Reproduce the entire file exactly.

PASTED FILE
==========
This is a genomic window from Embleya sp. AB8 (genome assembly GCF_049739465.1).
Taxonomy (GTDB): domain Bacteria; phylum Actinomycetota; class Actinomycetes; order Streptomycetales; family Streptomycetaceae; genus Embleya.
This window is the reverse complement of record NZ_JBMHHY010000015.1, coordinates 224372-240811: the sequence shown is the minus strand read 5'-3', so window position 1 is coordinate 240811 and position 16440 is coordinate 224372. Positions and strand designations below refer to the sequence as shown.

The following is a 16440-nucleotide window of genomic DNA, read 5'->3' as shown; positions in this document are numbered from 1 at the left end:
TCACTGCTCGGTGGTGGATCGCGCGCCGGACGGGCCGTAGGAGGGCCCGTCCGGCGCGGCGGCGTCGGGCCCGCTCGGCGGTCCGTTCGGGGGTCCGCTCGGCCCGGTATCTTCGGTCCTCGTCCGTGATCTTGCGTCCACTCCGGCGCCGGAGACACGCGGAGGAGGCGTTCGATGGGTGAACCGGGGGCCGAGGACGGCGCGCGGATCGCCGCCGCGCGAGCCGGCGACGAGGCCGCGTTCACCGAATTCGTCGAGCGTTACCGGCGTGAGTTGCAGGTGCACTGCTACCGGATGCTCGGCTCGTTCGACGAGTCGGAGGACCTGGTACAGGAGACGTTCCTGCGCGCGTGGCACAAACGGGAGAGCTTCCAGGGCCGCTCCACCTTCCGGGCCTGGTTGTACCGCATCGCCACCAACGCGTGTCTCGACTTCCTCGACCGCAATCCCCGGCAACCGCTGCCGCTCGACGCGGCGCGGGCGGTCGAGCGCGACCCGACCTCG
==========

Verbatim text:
This is a genomic window from Embleya sp. AB8 (genome assembly GCF_049739465.1).
Taxonomy (GTDB): domain Bacteria; phylum Actinomycetota; class Actinomycetes; order Streptomycetales; family Streptomycetaceae; genus Embleya.
This window is the reverse complement of record NZ_JBMHHY010000015.1, coordinates 224372-240811: the sequence shown is the minus strand read 5'-3', so window position 1 is coordinate 240811 and position 16440 is coordinate 224372. Positions and strand designations below refer to the sequence as shown.

The following is a 16440-nucleotide window of genomic DNA, read 5'->3' as shown; positions in this document are numbered from 1 at the left end:
TCACTGCTCGGTGGTGGATCGCGCGCCGGACGGGCCGTAGGAGGGCCCGTCCGGCGCGGCGGCGTCGGGCCCGCTCGGCGGTCCGTTCGGGGGTCCGCTCGGCCCGGTATCTTCGGTCCTCGTCCGTGATCTTGCGTCCACTCCGGCGCCGGAGACACGCGGAGGAGGCGTTCGATGGGTGAACCGGGGGCCGAGGACGGCGCGCGGATCGCCGCCGCGCGAGCCGGCGACGAGGCCGCGTTCACCGAATTCGTCGAGCGTTACCGGCGTGAGTTGCAGGTGCACTGCTACCGGATGCTCGGCTCGTTCGACGAGTCGGAGGACCTGGTACAGGAGACGTTCCTGCGCGCGTGGCACAAACGGGAGAGCTTCCAGGGCCGCTCCACCTTCCGGGCCTGGTTGTACCGCATCGCCACCAACGCGTGTCTCGACTTCCTCGACCGCAATCCCCGGCAACCGCTGCCGCTCGACGCGGCGCGGGCGGTCGAGCGCGACCCGACCTCG